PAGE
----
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What Is It?

This is a condition that effects the glands of the eyelids is commonly termed granulated eyelids. It is quite common, but often goes unrecognized. This disease effects people of all ages.


Some of the symptoms include: itching, foreign body sensation, burning, pain, dryness and even headaches. Some of the signs of blepharitis include: loss of eyelashes, recurring sties and eyelid bumps, redness, blurring vision that may change with blinking. Blepharitis frequently leads to dry eyes.

When this disease is confined to the eyelids, it is mostly a nuisance. Sometimes, however blepharitis spills into the eye causing some potentially serious eye problems. Along the eyelid margin, just behind the base of the eyelashes are rows of glands that produce oil for the tears. These are called the meibomian glands. The upper lid has about 40 glands and the lower has about 25. These glands are constantly making a thin oil to help lubricate the eye surface during blinking.


The Meibomian Glands can become quite sluggish. As the flow of oil slows, the glands produce a thicker oil, which becomes stagnant. Bacteria from the skin is able to enter the glands making the thick oil murky. The most common bacteria to invade the Meibomian glands is STAPH.

The thickened secretions can be seen to build up and dry along the bases of the eyelashes. Sometimes the gland stops flowing completely. This can lead to a painful sty. If the gland does not resume flow, it may become a chronic bump that must be excised with minor surgery.


Treatment of blepharitis is aimed at trying to control the symptoms. This is accomplished by removing the build up of toxins from the eyelash bases with lid scrubs. Hot compresses help to stimulate the oily glands to secrete faster. Decreasing the number of bacteria with antibiotics (ointment or pills) is helpful. One can’t eliminate all the bacteria. In fact, the bacteria in proper amounts serve a helpful purpose. Using artificial tears during the day help wash toxins from the eyes. Also they lubricate the inflamed surface of the eye, making it feel better.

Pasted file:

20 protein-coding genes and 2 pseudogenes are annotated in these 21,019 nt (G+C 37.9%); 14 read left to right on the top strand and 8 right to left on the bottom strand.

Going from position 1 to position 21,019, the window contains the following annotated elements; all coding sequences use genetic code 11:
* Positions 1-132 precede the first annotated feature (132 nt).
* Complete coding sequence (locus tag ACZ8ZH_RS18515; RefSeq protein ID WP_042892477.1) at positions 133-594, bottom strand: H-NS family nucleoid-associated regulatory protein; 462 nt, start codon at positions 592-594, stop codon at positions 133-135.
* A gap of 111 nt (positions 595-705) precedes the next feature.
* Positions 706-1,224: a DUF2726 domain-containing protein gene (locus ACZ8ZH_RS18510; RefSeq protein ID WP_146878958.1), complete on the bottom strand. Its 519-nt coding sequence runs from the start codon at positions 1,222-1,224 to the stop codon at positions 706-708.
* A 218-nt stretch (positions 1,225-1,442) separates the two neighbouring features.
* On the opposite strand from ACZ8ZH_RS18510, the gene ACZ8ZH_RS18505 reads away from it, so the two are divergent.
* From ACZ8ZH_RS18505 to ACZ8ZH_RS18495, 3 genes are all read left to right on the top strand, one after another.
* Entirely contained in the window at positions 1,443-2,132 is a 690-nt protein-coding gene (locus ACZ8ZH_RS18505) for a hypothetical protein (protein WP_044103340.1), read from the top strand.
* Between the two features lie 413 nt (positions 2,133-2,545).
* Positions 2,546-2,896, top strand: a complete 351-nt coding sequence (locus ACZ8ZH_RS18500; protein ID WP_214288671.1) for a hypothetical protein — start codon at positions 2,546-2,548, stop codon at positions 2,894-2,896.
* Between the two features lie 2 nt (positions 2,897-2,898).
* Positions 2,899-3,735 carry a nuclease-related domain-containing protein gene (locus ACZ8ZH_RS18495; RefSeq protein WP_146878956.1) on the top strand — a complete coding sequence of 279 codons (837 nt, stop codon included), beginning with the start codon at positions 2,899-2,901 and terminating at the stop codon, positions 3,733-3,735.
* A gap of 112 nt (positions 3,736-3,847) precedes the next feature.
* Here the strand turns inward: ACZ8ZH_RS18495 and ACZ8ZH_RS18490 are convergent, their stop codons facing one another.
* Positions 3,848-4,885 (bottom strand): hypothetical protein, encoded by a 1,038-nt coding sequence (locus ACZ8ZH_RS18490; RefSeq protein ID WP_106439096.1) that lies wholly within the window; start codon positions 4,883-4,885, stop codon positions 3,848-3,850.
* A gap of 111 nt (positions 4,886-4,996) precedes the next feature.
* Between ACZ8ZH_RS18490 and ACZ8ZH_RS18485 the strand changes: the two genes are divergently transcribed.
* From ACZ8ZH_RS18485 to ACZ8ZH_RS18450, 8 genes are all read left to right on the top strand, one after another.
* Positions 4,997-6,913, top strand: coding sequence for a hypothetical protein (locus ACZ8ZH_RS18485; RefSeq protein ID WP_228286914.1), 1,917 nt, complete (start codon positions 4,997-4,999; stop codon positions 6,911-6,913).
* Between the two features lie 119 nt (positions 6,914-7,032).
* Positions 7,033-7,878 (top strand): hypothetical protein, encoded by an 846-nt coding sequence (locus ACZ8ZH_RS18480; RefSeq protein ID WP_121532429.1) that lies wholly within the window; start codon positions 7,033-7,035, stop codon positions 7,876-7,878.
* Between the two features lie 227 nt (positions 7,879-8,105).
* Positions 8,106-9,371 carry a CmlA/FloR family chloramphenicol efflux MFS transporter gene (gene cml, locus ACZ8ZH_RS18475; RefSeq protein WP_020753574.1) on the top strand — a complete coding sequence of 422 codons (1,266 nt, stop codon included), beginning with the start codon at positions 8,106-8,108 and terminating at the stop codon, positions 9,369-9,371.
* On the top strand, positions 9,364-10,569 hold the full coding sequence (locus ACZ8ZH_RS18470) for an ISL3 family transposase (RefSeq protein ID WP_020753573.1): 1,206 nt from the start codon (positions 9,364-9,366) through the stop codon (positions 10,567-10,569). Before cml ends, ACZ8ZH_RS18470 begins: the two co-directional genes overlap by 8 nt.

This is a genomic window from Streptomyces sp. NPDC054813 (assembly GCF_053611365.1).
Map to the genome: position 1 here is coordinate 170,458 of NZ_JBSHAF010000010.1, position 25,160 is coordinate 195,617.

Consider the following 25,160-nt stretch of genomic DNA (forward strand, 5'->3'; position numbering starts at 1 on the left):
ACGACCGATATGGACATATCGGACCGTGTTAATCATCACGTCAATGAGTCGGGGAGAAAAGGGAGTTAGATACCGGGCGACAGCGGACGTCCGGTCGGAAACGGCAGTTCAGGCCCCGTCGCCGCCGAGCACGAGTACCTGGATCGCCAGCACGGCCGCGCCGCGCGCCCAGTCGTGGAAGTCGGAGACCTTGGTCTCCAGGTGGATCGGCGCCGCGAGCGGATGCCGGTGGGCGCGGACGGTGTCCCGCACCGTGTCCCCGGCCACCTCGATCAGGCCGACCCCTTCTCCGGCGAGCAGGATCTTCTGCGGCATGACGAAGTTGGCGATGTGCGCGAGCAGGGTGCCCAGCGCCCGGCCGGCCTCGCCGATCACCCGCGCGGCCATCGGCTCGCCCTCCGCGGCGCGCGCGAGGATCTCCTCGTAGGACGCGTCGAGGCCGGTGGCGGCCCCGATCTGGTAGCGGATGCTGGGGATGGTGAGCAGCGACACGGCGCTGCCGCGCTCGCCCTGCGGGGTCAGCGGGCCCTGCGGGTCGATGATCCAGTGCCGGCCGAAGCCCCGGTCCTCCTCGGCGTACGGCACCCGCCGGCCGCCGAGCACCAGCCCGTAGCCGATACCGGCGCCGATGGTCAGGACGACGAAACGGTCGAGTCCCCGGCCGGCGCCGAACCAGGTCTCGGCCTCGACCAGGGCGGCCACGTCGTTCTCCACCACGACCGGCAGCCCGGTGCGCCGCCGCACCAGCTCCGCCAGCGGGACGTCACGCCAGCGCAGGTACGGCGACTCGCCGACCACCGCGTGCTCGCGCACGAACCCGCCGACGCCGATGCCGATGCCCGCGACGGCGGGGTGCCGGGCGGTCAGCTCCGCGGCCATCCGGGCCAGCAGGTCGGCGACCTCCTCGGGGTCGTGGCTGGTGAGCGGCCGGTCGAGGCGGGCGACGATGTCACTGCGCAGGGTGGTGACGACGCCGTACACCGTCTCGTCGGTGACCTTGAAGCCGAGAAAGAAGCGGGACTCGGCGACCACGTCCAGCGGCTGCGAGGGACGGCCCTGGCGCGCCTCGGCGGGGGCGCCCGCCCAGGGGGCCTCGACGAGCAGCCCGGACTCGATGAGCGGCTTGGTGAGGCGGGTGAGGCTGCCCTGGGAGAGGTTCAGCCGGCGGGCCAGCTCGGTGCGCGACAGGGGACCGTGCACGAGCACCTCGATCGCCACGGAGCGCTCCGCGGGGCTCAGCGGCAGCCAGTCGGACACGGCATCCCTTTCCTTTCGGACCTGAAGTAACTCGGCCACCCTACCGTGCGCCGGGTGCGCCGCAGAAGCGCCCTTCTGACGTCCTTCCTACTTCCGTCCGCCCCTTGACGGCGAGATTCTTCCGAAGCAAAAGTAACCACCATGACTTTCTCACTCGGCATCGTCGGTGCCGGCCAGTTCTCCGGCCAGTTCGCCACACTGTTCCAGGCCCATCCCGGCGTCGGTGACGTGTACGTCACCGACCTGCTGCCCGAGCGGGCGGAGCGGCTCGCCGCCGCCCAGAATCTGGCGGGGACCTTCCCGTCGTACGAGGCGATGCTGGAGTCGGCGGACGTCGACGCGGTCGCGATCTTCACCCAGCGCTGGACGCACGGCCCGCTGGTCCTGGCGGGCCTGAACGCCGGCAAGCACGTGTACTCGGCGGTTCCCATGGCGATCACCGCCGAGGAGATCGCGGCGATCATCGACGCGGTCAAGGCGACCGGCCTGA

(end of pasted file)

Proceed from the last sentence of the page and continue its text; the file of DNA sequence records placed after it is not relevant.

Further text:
Treatment Regimen

The regimen is recommended for helping with the signs and symptoms of blepharitis. It does not eradicate the disease, which can lead to frustration. Like most forms of arthritis, blepharitis can be improved, but not eliminated.

  • Clean the eyelashes with a dilute solution of baby shampoo nightly. A q-tip or soft washcloth can be used. Make sure the base of the lashes are cleaned. There are lid scrub kits available at the pharmacy if desired.
  • After cleaning the lids, take a wet, hot cloth and place them over the closed lids for several minutes. (as much heat as tolerable)
  • If an ointment is prescribed use a small amount along the inner surface of the lower lid. It will migrate throughout the eye surface and upper lid. This will blur the vision so do it last before going to bed. The ointment is used 7 nights in a row, then usually once a week thereafter. Most ointments have a mild steroid so they are not to be used more frequently than this regiment. Serious side-effects could result.
  • Over-the-counter lubricating drops can be used as often as desired during the day. Try to use these at least 3-4 times per day.